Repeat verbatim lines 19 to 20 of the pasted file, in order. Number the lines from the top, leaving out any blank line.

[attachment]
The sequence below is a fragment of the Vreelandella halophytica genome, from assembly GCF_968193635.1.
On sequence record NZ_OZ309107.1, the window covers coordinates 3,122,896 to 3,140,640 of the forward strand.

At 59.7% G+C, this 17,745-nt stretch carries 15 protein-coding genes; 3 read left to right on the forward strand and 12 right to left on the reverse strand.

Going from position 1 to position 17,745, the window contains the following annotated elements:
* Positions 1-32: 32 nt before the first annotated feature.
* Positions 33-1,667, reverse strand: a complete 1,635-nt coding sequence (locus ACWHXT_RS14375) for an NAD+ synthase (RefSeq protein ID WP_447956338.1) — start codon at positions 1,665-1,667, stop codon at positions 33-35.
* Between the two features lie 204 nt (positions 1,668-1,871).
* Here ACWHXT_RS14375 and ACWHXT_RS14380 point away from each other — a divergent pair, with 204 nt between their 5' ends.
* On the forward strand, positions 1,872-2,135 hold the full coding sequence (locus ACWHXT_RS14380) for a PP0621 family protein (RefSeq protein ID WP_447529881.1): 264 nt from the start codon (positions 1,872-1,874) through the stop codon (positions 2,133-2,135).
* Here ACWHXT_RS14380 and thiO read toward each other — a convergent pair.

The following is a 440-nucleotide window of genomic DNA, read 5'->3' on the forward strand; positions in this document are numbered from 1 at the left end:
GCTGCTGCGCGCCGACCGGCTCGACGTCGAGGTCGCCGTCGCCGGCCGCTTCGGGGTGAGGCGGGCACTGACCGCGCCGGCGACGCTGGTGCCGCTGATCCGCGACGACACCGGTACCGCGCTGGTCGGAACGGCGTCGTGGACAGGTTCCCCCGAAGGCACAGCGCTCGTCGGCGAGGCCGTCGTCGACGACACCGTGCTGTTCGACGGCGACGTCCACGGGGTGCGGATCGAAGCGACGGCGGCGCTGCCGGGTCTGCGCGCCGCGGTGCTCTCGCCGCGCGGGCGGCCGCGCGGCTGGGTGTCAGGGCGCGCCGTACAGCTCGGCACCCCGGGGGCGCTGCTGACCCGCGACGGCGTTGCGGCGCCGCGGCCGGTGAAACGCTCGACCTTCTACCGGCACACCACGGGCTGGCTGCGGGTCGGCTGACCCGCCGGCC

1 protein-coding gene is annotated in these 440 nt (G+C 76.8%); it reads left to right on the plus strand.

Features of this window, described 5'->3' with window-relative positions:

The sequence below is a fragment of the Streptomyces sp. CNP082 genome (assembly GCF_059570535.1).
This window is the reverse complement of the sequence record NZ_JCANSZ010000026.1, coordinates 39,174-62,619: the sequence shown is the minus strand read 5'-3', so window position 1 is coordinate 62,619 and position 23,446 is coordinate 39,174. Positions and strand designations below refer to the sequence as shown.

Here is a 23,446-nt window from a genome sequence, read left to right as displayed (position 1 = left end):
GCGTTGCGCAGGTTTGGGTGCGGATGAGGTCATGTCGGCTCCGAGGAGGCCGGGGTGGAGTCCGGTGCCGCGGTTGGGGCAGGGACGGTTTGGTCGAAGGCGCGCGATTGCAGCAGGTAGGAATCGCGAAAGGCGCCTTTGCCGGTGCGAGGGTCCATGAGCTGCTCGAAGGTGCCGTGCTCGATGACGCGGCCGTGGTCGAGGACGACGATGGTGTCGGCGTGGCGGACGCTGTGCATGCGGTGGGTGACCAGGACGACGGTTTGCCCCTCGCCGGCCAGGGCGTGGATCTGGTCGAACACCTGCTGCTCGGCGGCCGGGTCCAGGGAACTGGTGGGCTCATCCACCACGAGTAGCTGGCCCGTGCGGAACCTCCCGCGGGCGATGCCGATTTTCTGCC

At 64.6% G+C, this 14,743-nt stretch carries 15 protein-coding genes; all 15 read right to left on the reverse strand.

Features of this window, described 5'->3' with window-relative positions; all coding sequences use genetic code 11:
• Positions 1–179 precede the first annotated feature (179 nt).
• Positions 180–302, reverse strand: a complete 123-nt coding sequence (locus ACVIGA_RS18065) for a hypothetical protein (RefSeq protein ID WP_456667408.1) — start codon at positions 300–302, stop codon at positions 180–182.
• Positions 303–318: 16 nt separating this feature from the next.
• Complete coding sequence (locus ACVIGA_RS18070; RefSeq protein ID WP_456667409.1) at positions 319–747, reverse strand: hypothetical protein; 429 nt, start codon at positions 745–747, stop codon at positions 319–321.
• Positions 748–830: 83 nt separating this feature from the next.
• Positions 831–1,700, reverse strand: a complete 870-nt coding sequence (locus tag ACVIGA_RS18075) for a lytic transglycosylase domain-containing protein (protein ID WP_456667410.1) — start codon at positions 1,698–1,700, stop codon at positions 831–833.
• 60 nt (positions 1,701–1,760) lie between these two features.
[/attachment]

At 64.6% G+C, this 14,743-nt stretch carries 15 protein-coding genes; all 15 read right to left on the reverse strand.

Features of this window, described 5'->3' with window-relative positions; all coding sequences use genetic code 11: